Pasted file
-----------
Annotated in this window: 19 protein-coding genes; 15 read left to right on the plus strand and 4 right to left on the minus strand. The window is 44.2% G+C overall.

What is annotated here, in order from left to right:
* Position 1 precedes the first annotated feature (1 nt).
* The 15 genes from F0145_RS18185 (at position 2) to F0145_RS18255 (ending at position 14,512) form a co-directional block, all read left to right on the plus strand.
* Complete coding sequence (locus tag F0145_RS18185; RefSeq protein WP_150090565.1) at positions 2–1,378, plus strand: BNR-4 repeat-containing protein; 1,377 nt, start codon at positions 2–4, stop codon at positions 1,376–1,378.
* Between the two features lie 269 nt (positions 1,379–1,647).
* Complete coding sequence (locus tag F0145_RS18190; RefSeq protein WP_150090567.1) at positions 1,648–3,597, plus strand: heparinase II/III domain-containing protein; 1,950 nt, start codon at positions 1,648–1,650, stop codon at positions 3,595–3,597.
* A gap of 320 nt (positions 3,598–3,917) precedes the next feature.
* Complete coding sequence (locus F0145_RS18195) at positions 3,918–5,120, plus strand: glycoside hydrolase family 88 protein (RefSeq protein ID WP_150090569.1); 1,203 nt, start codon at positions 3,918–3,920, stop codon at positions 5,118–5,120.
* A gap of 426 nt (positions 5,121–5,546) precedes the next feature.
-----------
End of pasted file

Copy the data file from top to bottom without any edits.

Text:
Annotated in this window: 19 protein-coding genes; 15 read left to right on the plus strand and 4 right to left on the minus strand. The window is 44.2% G+C overall.

What is annotated here, in order from left to right:
* Position 1 precedes the first annotated feature (1 nt).
* The 15 genes from F0145_RS18185 (at position 2) to F0145_RS18255 (ending at position 14,512) form a co-directional block, all read left to right on the plus strand.
* Complete coding sequence (locus tag F0145_RS18185; RefSeq protein WP_150090565.1) at positions 2–1,378, plus strand: BNR-4 repeat-containing protein; 1,377 nt, start codon at positions 2–4, stop codon at positions 1,376–1,378.
* Between the two features lie 269 nt (positions 1,379–1,647).
* Complete coding sequence (locus tag F0145_RS18190; RefSeq protein WP_150090567.1) at positions 1,648–3,597, plus strand: heparinase II/III domain-containing protein; 1,950 nt, start codon at positions 1,648–1,650, stop codon at positions 3,595–3,597.
* A gap of 320 nt (positions 3,598–3,917) precedes the next feature.
* Complete coding sequence (locus F0145_RS18195) at positions 3,918–5,120, plus strand: glycoside hydrolase family 88 protein (RefSeq protein ID WP_150090569.1); 1,203 nt, start codon at positions 3,918–3,920, stop codon at positions 5,118–5,120.
* A gap of 426 nt (positions 5,121–5,546) precedes the next feature.